A Grand Slam Investment

I had concluded my original article by saying "Perhaps I'm crazy not to take advantage now of this warrant's very attractive price relative to the exercise price and its long-term duration but to do so might prove to be a 'bunt' as opposed to the 'grand slam' I am looking for." I guess I'm crazy. This warrant issue has proven to be a 'grand slam' home run if ever there was one.

Risk versus Opportunity

It goes without saying that every investor must evaluate the risks and opportunities associated with one's investments and on the day of my original article I perceived more risk than opportunity. My associate at preciousmetalswarrants.com, Dudley Baker, however, assessed the situation differently than me and bought the warrants that same day at a price of $0.065. Interestingly, Dudley saw opportunity while I saw risk.

A 1-Month Return of 208%

The warrant was issued on April 9th, '09 at $0.06. On the last day of the underwriters' buy-in date of May 8th the volume popped up by almost 500% and the price rose 46% to $0.185 representing a 1-month increase of 208%. There you have it! A 1-month return of 208%!!!

Leverage Favors These Warrants

From the above I can only conclude that those in the know are of the firm opinion the company in question has the distinct potential of again escalating rapidly in price as it did over the 2-year period from July 15/'05 to July 19/'07 when it appreciated 923% from $0.35 to $3.58. A similar 923% increase in the stock from the April 9/'09 price of $0.11 would put the stock at $1.13. As such, were I to buy the warrant at $0.185 and the stock were to indeed rise to $1.13 within the next 59 months I would realize 1.6 times more profit by investing in the warrant.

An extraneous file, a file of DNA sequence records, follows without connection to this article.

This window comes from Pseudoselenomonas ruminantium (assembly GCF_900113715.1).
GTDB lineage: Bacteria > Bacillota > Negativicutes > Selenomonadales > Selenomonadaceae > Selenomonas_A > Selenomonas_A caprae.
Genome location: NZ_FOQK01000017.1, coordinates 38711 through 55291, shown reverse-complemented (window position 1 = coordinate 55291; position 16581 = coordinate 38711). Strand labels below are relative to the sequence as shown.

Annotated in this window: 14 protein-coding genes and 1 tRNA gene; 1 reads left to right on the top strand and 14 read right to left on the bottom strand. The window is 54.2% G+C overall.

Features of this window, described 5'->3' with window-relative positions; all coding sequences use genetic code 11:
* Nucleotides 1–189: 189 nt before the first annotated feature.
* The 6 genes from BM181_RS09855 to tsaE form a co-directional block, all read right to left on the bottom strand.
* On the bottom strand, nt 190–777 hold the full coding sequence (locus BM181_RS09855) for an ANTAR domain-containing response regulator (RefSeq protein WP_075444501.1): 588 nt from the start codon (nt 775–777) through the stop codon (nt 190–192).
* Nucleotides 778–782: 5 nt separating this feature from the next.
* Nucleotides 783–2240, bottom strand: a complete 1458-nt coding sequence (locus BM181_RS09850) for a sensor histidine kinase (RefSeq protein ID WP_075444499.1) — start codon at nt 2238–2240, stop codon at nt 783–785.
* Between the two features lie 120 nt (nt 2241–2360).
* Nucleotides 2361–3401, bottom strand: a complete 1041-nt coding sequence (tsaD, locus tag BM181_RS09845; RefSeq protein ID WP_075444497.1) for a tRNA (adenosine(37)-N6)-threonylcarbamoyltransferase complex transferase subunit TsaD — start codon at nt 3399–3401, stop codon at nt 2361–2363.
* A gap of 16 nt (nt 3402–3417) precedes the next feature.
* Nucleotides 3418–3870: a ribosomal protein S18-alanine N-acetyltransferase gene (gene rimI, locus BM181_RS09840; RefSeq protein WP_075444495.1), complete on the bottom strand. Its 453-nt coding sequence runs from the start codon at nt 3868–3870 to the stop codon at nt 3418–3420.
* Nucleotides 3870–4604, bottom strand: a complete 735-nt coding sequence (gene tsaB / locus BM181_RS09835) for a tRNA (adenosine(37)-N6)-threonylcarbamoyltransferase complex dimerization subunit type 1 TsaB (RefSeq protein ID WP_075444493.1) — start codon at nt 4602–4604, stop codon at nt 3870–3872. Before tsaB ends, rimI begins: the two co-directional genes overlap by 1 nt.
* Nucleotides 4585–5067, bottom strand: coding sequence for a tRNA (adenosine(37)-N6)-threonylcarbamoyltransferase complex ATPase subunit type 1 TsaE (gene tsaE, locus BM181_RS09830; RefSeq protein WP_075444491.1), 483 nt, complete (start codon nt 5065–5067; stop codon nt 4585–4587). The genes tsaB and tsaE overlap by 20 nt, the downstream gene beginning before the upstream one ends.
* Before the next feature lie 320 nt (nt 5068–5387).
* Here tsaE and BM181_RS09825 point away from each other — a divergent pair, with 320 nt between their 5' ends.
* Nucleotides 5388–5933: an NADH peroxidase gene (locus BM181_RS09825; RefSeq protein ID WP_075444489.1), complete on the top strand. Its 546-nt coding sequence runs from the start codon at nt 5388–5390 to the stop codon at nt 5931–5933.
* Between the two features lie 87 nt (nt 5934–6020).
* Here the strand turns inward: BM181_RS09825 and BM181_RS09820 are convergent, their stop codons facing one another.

That is what warrant investing is all about. It's leverage, plain and simple! Why settle for a potential 276.67% return in the common stock from today's price when you would realize a potential 448.6% return by investing in the company's warrants? What if the stock only goes up another 67% to only $0.50? Not a problem! By investing in the warrant your investment would still go up 1.6 times more than were you to invest in the stock instead i.e. a 108.1% return vs. a 66.67% return. There you have it! If you believe in the long term prospects of a company with warrants and the company provides a long-term warrant there is no question what you should do to realize maximum returns on the dollars invested. Buy the warrants!

Leverage Calculation Details

For details as to how this "leverage" calculation was arrived at for this warrant and the other 100 natural resource company warrants on the market today you can invest in a one month trial subscription to preciousmetalswarrants.com for less than twenty dollars and get the inside track on the secret to realizing over-and-above profits by investing in a company's warrants rather than in the stock itself. Many investors lost a considerable amount of money in 2008 and this is an excellent way to maximize your investment returns in 2009.



Author: Lorimer Wilson

Lorimer Wilson

Lorimer Wilson is the Editor of both www.FinancialArticleSummariesToday.com (a sight/site for sore eyes and inquisitive minds) and www.munKNEE.com (a site consisting of edited excerpts of the internet's most informative articles on money matters). He can be reached at editor@munknee.com